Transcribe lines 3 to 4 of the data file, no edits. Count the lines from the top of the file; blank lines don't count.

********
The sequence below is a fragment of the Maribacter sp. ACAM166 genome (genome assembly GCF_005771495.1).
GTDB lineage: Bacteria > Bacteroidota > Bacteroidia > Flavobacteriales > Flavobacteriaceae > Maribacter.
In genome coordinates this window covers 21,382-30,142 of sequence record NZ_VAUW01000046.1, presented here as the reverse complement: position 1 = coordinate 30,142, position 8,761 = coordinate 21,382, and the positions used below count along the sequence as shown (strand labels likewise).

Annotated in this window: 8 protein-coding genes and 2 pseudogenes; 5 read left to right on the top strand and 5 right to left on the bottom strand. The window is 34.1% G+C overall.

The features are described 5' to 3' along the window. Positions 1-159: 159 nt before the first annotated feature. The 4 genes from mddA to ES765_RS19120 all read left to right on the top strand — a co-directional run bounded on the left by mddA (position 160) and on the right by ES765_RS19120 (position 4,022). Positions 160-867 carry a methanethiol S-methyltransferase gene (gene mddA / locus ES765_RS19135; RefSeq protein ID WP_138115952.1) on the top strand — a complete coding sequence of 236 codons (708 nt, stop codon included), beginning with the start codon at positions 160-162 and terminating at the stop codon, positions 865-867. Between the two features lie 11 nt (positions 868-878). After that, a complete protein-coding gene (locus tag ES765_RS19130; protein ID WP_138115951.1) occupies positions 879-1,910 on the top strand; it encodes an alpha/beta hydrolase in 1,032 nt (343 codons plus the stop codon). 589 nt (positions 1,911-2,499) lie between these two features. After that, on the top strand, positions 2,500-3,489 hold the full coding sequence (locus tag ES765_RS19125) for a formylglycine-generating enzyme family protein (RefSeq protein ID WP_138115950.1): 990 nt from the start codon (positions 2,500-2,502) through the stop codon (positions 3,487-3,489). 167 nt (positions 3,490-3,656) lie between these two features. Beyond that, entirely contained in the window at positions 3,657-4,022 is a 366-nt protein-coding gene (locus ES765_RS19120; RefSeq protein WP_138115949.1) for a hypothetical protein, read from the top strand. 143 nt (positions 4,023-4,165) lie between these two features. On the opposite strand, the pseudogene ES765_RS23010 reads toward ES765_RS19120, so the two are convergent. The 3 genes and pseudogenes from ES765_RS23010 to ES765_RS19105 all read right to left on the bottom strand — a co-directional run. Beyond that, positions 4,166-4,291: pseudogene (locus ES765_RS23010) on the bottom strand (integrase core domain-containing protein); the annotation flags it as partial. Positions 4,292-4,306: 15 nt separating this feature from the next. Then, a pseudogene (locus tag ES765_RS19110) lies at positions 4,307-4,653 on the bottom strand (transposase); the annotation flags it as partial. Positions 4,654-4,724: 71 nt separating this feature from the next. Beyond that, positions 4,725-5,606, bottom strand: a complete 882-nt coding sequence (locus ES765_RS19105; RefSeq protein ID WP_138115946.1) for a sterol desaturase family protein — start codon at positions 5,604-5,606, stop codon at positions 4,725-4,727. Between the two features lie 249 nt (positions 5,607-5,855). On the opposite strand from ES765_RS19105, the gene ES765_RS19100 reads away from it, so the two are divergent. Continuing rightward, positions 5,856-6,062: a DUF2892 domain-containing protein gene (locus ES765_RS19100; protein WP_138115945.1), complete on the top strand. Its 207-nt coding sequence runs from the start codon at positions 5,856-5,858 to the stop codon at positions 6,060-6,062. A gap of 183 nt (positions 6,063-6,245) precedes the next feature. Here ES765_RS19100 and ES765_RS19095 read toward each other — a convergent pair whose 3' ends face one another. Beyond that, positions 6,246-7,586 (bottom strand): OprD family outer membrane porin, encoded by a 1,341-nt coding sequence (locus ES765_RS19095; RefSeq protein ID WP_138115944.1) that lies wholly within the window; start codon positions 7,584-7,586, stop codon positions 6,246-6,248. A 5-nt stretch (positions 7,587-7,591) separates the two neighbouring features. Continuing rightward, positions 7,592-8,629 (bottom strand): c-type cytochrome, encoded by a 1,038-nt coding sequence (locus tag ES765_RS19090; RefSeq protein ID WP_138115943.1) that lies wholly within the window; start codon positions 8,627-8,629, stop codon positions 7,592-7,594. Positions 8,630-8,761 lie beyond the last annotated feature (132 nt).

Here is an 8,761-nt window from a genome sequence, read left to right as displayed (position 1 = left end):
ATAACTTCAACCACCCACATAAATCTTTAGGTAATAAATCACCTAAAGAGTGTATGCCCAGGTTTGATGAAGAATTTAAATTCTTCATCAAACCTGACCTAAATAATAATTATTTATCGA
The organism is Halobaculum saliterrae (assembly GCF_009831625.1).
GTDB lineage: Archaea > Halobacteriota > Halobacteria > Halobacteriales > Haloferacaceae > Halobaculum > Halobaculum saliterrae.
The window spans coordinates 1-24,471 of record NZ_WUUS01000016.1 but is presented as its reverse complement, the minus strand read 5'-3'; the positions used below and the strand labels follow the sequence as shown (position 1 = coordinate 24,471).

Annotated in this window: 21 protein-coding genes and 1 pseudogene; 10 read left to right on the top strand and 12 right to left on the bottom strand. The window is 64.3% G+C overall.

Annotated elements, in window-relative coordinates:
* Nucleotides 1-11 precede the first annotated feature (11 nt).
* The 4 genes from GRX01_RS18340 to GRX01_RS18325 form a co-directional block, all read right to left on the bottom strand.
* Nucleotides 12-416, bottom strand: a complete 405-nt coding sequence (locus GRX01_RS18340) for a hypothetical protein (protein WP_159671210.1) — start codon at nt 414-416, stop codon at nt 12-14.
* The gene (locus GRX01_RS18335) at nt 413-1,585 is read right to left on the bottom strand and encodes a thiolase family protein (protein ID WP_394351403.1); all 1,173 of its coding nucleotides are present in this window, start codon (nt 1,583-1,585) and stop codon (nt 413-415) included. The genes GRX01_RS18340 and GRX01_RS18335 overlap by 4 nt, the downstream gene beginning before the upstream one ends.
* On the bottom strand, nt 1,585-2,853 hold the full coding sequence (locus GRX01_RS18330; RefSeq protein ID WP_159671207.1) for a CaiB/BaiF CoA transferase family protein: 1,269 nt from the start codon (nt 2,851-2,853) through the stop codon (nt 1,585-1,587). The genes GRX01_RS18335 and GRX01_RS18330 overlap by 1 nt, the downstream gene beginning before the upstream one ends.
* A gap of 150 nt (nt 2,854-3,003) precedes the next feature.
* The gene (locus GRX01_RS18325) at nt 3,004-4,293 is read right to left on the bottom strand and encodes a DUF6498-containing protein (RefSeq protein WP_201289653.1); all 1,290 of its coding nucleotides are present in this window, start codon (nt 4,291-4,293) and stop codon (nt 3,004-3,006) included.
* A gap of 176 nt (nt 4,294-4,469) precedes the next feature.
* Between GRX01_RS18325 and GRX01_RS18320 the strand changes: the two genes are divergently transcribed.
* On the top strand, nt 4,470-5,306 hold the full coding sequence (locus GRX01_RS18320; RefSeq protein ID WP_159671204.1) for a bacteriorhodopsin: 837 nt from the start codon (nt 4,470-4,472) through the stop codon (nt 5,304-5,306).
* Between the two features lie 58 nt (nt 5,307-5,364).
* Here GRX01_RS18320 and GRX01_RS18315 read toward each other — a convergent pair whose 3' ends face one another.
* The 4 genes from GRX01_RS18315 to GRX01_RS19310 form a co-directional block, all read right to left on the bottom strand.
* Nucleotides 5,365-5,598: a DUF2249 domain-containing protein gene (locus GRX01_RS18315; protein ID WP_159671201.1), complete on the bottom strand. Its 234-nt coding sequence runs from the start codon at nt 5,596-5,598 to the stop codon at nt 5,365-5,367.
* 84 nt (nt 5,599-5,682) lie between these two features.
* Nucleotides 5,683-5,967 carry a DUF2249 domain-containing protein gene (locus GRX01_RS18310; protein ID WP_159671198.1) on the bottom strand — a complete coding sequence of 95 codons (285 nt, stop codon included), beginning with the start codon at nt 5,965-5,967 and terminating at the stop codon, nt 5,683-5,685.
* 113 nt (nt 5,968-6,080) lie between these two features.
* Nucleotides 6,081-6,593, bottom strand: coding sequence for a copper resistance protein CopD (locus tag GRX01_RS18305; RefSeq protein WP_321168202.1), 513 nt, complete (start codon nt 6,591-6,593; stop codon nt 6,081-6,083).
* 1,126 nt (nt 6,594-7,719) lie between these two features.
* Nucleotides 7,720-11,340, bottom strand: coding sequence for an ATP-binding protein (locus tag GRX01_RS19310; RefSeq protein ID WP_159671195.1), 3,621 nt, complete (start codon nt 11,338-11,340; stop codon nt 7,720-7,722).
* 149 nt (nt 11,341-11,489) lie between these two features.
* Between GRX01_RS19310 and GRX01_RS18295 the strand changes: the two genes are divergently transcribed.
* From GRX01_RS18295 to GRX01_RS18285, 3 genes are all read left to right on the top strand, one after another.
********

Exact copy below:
In genome coordinates this window covers 21,382-30,142 of sequence record NZ_VAUW01000046.1, presented here as the reverse complement: position 1 = coordinate 30,142, position 8,761 = coordinate 21,382, and the positions used below count along the sequence as shown (strand labels likewise).

Annotated in this window: 8 protein-coding genes and 2 pseudogenes; 5 read left to right on the top strand and 5 right to left on the bottom strand. The window is 34.1% G+C overall.